Silver Casting Techniques

By Eric Dontigney

Silver is a precious metal used in applications ranging from photo processing and coins to eating utensils and dishes. One of the more ubiquitous uses of silver is in jewelry. As a relatively malleable material, silver products can be made in a number of ways including casting. Casting is process in which, typically, molten materials are poured into prepared molds. There are a number of casting techniques in which silver can be used.

Sand Casting

Sand casting is, according to the Swiss Gemological Laboratory, the oldest method of casting. For simplicity, a description of small scale sand casting provides a general process overview. Sand casting is done with two mold frames, generally made of steel or aluminum, that are open on the front and back. The model (object to be copied) is placed into one of the frames and sand is packed around it very tightly. The other half of the frame is filled completely with sand. A groove or casting gate is made on both sides of the frame that extends from the top of the molds to top of the model depression, reports jewelry website Ganoskin. The sand is dried and then molten silver can be poured into the casting gate and allowed to cool. Sand casting is probably the easiest casting process to perform in a non-professional setting.

Lost Wax Casting

One of the more popular casting process in use is called lost wax casting or investment casting. In lost wax casting a model is created from wax and affixed to the base to hold it in place. The model is placed in a flask and covered in a type of plaster, after which the flask is put into a vacuum chamber to remove air, reports The Rams Horn studio. Once the plaster sets with the model in place, it is fired or kilned which causes the wax to melt or evaporate and leave the plaster with empty space inside that replicates the model. The melted silver, or alternate metal, can then be poured into the mold and allowed to cool.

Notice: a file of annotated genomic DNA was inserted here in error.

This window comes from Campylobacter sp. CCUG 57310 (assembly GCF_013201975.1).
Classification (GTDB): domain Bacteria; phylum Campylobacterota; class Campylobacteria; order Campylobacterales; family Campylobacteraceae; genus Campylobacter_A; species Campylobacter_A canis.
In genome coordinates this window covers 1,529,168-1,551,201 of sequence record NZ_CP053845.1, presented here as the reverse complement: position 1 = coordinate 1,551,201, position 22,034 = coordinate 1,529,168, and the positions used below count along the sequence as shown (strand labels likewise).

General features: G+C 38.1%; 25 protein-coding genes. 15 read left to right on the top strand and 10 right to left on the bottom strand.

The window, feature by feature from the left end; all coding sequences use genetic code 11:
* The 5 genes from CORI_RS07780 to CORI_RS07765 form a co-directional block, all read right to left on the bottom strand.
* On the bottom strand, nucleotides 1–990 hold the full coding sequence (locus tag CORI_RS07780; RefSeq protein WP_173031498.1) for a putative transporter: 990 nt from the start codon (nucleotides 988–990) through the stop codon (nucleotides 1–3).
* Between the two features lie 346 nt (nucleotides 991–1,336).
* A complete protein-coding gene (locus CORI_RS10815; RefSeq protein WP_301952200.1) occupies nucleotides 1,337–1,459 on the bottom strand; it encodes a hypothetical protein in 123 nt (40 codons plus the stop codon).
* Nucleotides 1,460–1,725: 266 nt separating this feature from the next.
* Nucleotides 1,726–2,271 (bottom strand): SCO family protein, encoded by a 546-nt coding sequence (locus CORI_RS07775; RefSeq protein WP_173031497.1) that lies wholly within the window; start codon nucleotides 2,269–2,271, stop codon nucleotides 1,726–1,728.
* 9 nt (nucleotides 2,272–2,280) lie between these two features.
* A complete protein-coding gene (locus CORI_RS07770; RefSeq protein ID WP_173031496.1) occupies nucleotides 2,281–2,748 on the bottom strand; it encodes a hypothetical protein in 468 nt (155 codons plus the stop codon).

Die Casting

Die casting is generally used in large scale operations, due to the high equipment and set up cost involved. In the die casting process, the molten silver is mechanical forced into a specialized mold called a die. Dies are permanent molds, frequently made from steel, that may be held shut mechanically or with manual latches. Once the metal cools, the mold is opened to release the cooled product.

Plaster and Ceramic Casting

Two alternative casting methods are plaster and ceramic casting. According to Swiss Gemological Laboratory, plaster and ceramic casting follow the same essential process as sand casting. The difference is that plaster or ceramic materials are substituted for the sand.